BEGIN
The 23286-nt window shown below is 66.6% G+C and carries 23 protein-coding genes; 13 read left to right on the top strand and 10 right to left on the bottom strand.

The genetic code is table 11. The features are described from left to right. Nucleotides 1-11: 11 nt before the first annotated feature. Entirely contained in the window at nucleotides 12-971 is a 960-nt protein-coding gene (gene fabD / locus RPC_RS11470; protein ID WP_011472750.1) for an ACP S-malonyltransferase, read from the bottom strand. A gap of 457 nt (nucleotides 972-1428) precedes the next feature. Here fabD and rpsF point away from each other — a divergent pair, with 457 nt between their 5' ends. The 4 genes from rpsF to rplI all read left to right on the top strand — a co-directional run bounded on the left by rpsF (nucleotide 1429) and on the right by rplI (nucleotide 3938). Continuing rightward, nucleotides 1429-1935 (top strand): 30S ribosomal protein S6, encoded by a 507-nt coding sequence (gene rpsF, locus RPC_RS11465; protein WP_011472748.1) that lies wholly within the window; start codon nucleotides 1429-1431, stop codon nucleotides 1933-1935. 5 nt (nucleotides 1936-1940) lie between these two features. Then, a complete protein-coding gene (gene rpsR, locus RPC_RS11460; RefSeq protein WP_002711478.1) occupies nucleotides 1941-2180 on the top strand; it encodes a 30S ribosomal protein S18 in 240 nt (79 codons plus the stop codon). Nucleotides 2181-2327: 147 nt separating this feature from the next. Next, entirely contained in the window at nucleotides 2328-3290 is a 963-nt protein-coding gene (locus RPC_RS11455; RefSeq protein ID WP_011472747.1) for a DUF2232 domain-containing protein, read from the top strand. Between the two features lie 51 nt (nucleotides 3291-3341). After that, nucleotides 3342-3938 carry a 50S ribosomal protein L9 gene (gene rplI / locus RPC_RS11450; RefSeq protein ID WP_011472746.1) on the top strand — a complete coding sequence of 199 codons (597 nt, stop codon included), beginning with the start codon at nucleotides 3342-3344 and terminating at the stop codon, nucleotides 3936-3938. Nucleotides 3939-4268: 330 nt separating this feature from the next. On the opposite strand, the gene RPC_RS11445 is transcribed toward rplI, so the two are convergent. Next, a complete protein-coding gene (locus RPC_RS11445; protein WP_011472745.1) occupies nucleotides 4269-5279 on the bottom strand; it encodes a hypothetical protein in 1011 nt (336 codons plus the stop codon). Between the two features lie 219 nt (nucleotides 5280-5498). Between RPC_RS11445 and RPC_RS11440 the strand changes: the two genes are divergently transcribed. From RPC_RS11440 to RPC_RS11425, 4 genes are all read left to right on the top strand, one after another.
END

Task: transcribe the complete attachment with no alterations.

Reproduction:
The 23286-nt window shown below is 66.6% G+C and carries 23 protein-coding genes; 13 read left to right on the top strand and 10 right to left on the bottom strand.

The genetic code is table 11. The features are described from left to right. Nucleotides 1-11: 11 nt before the first annotated feature. Entirely contained in the window at nucleotides 12-971 is a 960-nt protein-coding gene (gene fabD / locus RPC_RS11470; protein ID WP_011472750.1) for an ACP S-malonyltransferase, read from the bottom strand. A gap of 457 nt (nucleotides 972-1428) precedes the next feature. Here fabD and rpsF point away from each other — a divergent pair, with 457 nt between their 5' ends. The 4 genes from rpsF to rplI all read left to right on the top strand — a co-directional run bounded on the left by rpsF (nucleotide 1429) and on the right by rplI (nucleotide 3938). Continuing rightward, nucleotides 1429-1935 (top strand): 30S ribosomal protein S6, encoded by a 507-nt coding sequence (gene rpsF, locus RPC_RS11465; protein WP_011472748.1) that lies wholly within the window; start codon nucleotides 1429-1431, stop codon nucleotides 1933-1935. 5 nt (nucleotides 1936-1940) lie between these two features. Then, a complete protein-coding gene (gene rpsR, locus RPC_RS11460; RefSeq protein WP_002711478.1) occupies nucleotides 1941-2180 on the top strand; it encodes a 30S ribosomal protein S18 in 240 nt (79 codons plus the stop codon). Nucleotides 2181-2327: 147 nt separating this feature from the next. Next, entirely contained in the window at nucleotides 2328-3290 is a 963-nt protein-coding gene (locus RPC_RS11455; RefSeq protein ID WP_011472747.1) for a DUF2232 domain-containing protein, read from the top strand. Between the two features lie 51 nt (nucleotides 3291-3341). After that, nucleotides 3342-3938 carry a 50S ribosomal protein L9 gene (gene rplI / locus RPC_RS11450; RefSeq protein ID WP_011472746.1) on the top strand — a complete coding sequence of 199 codons (597 nt, stop codon included), beginning with the start codon at nucleotides 3342-3344 and terminating at the stop codon, nucleotides 3936-3938. Nucleotides 3939-4268: 330 nt separating this feature from the next. On the opposite strand, the gene RPC_RS11445 is transcribed toward rplI, so the two are convergent. Next, a complete protein-coding gene (locus RPC_RS11445; protein WP_011472745.1) occupies nucleotides 4269-5279 on the bottom strand; it encodes a hypothetical protein in 1011 nt (336 codons plus the stop codon). Between the two features lie 219 nt (nucleotides 5280-5498). Between RPC_RS11445 and RPC_RS11440 the strand changes: the two genes are divergently transcribed. From RPC_RS11440 to RPC_RS11425, 4 genes are all read left to right on the top strand, one after another.